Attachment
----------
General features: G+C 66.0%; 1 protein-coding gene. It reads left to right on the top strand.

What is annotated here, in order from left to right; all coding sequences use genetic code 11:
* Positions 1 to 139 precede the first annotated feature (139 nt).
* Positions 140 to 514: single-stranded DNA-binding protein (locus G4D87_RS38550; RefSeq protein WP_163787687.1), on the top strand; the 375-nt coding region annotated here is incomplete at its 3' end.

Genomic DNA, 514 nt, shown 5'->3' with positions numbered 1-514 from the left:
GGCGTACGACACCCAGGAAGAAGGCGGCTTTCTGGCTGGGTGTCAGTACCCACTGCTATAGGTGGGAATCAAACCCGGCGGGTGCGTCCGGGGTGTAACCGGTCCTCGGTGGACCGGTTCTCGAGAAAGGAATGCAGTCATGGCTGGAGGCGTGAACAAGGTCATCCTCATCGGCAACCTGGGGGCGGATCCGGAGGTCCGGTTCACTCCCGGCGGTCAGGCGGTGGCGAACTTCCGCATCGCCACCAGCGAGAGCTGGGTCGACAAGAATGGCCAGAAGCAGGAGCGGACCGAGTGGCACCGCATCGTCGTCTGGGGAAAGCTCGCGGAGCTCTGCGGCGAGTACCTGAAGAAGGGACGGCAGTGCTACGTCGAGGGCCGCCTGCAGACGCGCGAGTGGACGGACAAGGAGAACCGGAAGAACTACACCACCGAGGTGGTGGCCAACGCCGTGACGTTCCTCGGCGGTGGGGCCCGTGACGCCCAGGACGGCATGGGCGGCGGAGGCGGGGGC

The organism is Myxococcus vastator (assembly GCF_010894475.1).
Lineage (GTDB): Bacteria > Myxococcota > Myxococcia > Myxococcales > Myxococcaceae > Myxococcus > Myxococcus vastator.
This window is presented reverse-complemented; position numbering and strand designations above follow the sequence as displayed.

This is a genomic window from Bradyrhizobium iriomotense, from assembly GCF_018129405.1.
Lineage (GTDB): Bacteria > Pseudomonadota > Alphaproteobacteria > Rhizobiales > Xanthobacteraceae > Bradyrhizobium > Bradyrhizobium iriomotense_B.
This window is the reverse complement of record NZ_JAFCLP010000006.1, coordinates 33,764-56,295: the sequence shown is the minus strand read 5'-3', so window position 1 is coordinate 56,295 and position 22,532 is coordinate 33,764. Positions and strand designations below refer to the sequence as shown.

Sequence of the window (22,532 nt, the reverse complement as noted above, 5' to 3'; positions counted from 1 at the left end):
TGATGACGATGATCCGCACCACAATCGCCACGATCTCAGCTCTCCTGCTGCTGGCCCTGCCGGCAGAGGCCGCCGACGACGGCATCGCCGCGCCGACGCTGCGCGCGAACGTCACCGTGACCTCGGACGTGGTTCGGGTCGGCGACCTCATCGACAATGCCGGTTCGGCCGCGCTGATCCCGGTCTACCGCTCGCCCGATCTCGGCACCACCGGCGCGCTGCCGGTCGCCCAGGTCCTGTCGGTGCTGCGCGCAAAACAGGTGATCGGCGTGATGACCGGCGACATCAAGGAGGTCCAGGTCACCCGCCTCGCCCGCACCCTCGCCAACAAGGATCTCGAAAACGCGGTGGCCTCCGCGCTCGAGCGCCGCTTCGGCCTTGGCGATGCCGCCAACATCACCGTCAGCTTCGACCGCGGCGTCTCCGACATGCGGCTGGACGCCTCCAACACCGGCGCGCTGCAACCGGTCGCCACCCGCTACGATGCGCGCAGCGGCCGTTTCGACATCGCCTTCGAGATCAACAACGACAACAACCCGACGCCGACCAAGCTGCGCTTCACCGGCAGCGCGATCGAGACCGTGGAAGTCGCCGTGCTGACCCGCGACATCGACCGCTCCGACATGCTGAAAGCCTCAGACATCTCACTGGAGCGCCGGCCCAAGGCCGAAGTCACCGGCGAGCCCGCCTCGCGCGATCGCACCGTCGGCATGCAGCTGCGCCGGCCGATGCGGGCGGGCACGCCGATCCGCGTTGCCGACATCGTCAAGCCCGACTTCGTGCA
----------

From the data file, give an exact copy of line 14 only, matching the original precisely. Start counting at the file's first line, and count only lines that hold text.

TGATGACGATGATCCGCACCACAATCGCCACGATCTCAGCTCTCCTGCTGCTGGCCCTGCCGGCAGAGGCCGCCGACGACGGCATCGCCGCGCCGACGCTGCGCGCGAACGTCACCGTGACCTCGGACGTGGTTCGGGTCGGCGACCTCATCGACAATGCCGGTTCGGCCGCGCTGATCCCGGTCTACCGCTCGCCCGATCTCGGCACCACCGGCGCGCTGCCGGTCGCCCAGGTCCTGTCGGTGCTGCGCGCAAAACAGGTGATCGGCGTGATGACCGGCGACATCAAGGAGGTCCAGGTCACCCGCCTCGCCCGCACCCTCGCCAACAAGGATCTCGAAAACGCGGTGGCCTCCGCGCTCGAGCGCCGCTTCGGCCTTGGCGATGCCGCCAACATCACCGTCAGCTTCGACCGCGGCGTCTCCGACATGCGGCTGGACGCCTCCAACACCGGCGCGCTGCAACCGGTCGCCACCCGCTACGATGCGCGCAGCGGCCGTTTCGACATCGCCTTCGAGATCAACAACGACAACAACCCGACGCCGACCAAGCTGCGCTTCACCGGCAGCGCGATCGAGACCGTGGAAGTCGCCGTGCTGACCCGCGACATCGACCGCTCCGACATGCTGAAAGCCTCAGACATCTCACTGGAGCGCCGGCCCAAGGCCGAAGTCACCGGCGAGCCCGCCTCGCGCGATCGCACCGTCGGCATGCAGCTGCGCCGGCCGATGCGGGCGGGCACGCCGATCCGCGTTGCCGACATCGTCAAGCCCGACTTCGTGCA